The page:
Putting it all together
The Deploy-OfficeClicktoRun solution uses several scripts from the GitHub repository to create a complete solution to deploying Office Click-to-Run. The solution uses the Generate-ODTConfigurationXML function to generate the Configuration XML based on the current configuration of the user’s computer. It then uses the Edit-OfficeConfigurationFile functions to modify the Configuration XML to the desired state. Finally, it will utilize the Install-OfficeClicktoRun to install or modify Office Click-to-Run.
There are several examples in the folder that show different approaches:
- Example Script 1: ExampleDeployGeneric.ps1—Provides an example on how to use the deployment scripts in one script to provide a solution for deploying Office Click-to-Run.
- Example Script 2: ExampleDeployWithOfficeFilter.ps1—Provides an example on how to use the deployment scripts in one script to provide a solution for deploying Office Click-to-Run, which includes an example on providing custom configuration based on the location of the workstation in Active Directory.
More information can be found in the README.
Fallback to the CDN for updating mobile PCs
The Update-Office365Anywhere function is designed to provide a way for Office Click-to-Run clients to have the ability to update themselves from a managed network source or from the Internet, depending on availability of the primary update source. Setting the Office Click-to-Run update source to a local network source reduces the Internet traffic. However, mobile workers, who may not be in the office, may not get their PC updated. This script detects if the configured update source is available, and if it isn’t, it will update from the Internet. The script also has the ability to monitor the progress of the update and block the script from exiting until the update has completed. More information can be found in the README.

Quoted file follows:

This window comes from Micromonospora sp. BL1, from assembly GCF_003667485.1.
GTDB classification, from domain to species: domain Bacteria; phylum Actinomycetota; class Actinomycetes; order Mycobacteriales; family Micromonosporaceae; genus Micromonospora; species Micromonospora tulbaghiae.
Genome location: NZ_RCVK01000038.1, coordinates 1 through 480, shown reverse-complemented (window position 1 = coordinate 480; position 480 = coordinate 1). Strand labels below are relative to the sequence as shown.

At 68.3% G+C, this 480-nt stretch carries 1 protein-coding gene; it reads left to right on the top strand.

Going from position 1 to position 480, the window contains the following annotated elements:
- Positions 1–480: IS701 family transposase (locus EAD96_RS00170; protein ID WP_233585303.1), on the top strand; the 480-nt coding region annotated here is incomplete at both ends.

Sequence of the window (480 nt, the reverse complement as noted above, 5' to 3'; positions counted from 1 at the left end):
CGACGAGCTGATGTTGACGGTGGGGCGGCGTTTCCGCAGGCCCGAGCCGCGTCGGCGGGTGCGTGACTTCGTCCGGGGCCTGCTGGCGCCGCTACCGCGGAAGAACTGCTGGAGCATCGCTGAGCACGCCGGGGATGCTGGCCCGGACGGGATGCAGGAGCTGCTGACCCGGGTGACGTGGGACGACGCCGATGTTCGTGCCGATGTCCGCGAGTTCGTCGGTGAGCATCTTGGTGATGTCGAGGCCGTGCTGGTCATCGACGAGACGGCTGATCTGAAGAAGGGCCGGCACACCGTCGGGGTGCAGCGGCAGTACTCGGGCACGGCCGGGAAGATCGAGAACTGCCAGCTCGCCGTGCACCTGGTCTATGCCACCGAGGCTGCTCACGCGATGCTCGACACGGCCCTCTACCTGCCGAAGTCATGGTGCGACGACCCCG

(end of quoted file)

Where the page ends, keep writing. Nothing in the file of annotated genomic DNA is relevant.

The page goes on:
We strongly recommend that you check back often, as the existing scripts continue to evolve and new scripts are added on a regular basis. We would also like to hear from you on some of the current challenges you face with deployment and how we might be able to help by automating steps. Feel free to post your feedback and ideas on the Office 365 Network.
As a reminder, anyone is welcome to contribute to the Office IT Pro deployment scripts GitHub project, but we ask that you clone the Development branch to create a feature branch where you can make changes to existing scripts or create new ones. Information on contributing to the project can be found in this README.
Thanks for taking the time to catch up on the latest with this project. We hope that you will take advantage of these scripts and help us continue to improve on what is out there.
—Alistair Speirs, senior operations program manager for the Office Deployment team